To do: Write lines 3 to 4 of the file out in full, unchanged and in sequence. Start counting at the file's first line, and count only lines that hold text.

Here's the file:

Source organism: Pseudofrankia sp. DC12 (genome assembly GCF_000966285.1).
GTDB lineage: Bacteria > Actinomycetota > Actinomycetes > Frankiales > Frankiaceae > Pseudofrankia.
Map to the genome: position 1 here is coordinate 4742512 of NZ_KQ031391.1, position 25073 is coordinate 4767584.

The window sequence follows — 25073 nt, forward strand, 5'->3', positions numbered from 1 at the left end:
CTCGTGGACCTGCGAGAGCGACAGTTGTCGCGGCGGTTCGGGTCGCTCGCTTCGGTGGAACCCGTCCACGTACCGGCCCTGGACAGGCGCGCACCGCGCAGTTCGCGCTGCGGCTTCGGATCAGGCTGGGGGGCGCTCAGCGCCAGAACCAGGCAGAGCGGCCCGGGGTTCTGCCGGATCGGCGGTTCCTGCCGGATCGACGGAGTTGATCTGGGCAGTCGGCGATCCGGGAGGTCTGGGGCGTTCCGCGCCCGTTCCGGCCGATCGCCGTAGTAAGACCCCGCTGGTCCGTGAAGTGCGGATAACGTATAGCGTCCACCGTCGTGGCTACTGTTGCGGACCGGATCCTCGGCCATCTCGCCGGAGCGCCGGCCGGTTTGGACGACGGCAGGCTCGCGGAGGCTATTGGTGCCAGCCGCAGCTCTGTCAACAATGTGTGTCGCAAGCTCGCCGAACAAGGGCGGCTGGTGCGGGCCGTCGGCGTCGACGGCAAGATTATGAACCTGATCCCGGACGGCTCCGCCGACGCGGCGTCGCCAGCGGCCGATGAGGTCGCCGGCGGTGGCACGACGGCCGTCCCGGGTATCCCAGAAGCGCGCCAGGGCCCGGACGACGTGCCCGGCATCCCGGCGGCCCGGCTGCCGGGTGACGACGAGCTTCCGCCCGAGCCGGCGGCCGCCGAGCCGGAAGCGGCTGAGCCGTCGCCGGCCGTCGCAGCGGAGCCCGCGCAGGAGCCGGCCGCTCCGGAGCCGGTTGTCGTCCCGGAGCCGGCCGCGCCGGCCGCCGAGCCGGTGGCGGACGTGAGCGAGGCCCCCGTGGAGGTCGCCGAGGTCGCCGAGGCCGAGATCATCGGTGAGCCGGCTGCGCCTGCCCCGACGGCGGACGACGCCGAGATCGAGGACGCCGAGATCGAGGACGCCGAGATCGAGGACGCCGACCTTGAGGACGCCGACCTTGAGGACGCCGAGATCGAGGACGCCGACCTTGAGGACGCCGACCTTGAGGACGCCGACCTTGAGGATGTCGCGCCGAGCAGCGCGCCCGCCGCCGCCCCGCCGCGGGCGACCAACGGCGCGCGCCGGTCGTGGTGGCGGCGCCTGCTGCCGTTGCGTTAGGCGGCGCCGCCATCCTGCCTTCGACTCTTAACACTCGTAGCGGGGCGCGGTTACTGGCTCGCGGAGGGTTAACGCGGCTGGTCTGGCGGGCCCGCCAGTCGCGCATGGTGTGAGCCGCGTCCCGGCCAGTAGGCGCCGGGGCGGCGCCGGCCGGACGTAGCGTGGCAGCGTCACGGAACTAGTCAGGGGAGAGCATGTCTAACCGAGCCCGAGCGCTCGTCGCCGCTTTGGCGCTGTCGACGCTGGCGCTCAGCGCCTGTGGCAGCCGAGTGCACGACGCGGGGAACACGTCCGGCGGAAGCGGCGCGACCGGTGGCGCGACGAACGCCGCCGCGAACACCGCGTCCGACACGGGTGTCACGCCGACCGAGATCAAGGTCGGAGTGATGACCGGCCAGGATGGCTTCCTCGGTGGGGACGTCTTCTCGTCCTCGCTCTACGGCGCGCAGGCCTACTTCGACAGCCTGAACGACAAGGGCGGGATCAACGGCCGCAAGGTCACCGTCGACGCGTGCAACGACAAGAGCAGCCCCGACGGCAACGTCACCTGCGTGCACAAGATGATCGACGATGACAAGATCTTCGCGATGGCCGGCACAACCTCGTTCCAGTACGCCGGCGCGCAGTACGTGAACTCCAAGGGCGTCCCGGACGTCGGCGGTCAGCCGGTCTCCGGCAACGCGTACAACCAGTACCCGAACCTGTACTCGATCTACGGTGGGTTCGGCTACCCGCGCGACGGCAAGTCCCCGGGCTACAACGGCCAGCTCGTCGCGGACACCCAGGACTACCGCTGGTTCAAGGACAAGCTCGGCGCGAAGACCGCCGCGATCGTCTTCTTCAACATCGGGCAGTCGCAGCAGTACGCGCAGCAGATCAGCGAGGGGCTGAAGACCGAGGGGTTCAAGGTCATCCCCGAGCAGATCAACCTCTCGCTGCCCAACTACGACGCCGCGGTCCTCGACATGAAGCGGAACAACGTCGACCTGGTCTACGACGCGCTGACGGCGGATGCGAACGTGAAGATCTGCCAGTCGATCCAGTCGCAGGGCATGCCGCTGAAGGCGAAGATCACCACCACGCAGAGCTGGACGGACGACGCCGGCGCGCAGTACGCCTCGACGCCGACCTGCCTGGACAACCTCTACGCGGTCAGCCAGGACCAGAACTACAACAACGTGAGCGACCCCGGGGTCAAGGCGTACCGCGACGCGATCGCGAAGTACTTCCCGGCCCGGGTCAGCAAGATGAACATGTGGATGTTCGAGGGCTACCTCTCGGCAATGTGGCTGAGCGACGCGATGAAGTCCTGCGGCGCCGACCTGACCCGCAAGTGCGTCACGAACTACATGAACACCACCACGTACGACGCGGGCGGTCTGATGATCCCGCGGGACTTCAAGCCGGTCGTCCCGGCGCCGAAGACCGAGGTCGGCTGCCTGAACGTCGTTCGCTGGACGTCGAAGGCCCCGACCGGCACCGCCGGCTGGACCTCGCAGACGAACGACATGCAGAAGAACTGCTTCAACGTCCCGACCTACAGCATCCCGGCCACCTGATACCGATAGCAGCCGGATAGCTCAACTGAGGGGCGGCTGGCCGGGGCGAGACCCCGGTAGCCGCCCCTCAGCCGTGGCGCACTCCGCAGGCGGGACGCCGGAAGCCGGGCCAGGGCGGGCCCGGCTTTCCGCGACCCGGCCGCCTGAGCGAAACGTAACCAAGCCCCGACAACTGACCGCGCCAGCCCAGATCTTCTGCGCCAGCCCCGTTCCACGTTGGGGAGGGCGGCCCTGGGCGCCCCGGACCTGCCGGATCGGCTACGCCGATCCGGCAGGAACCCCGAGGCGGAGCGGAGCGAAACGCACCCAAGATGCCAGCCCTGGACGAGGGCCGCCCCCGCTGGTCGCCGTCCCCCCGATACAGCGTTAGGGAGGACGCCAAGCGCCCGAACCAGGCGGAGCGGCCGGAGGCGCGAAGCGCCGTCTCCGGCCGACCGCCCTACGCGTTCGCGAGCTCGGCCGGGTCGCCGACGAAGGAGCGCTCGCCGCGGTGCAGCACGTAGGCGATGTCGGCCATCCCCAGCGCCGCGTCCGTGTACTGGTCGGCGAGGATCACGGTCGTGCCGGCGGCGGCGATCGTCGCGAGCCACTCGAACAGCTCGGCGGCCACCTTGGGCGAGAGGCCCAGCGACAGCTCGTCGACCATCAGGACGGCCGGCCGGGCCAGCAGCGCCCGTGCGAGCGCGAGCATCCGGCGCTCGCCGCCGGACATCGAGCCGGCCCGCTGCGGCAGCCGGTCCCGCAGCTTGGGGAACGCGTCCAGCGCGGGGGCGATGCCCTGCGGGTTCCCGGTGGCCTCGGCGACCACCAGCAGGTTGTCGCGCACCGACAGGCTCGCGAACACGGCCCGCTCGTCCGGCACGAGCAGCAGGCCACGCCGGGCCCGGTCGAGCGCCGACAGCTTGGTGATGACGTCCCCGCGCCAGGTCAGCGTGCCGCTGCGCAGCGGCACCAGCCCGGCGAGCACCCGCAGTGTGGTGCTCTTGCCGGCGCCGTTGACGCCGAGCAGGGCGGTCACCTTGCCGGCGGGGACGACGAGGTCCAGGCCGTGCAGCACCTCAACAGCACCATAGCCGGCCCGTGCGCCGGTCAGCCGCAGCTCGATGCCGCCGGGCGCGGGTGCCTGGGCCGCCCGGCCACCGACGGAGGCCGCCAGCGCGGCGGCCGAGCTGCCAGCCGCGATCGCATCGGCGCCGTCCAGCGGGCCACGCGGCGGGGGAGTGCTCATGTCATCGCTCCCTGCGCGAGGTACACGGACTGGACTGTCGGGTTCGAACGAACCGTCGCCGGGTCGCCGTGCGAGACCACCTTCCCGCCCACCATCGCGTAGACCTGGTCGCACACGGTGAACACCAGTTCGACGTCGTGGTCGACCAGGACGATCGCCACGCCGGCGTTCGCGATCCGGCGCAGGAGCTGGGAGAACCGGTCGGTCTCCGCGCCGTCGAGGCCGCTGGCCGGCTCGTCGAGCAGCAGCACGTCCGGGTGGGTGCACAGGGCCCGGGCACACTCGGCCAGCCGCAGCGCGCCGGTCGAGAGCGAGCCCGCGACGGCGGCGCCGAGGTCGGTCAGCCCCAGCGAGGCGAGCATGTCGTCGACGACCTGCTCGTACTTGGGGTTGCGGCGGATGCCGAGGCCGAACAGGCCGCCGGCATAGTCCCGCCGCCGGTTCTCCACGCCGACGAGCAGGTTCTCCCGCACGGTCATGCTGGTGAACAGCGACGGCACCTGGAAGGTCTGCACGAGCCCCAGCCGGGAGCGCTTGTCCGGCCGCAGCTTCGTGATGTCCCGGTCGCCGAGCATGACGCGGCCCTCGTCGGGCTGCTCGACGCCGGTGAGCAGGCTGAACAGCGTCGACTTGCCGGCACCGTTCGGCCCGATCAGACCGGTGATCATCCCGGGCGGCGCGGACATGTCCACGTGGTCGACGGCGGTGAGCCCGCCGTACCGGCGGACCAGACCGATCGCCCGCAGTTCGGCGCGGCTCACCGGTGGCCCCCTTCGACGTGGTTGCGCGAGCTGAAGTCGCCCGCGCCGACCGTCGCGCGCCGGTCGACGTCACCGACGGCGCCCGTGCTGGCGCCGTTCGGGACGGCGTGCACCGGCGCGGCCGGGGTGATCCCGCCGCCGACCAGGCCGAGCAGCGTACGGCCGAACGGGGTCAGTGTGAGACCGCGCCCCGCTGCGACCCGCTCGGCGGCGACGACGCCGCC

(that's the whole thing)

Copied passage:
Map to the genome: position 1 here is coordinate 4742512 of NZ_KQ031391.1, position 25073 is coordinate 4767584.

The window sequence follows — 25073 nt, forward strand, 5'->3', positions numbered from 1 at the left end: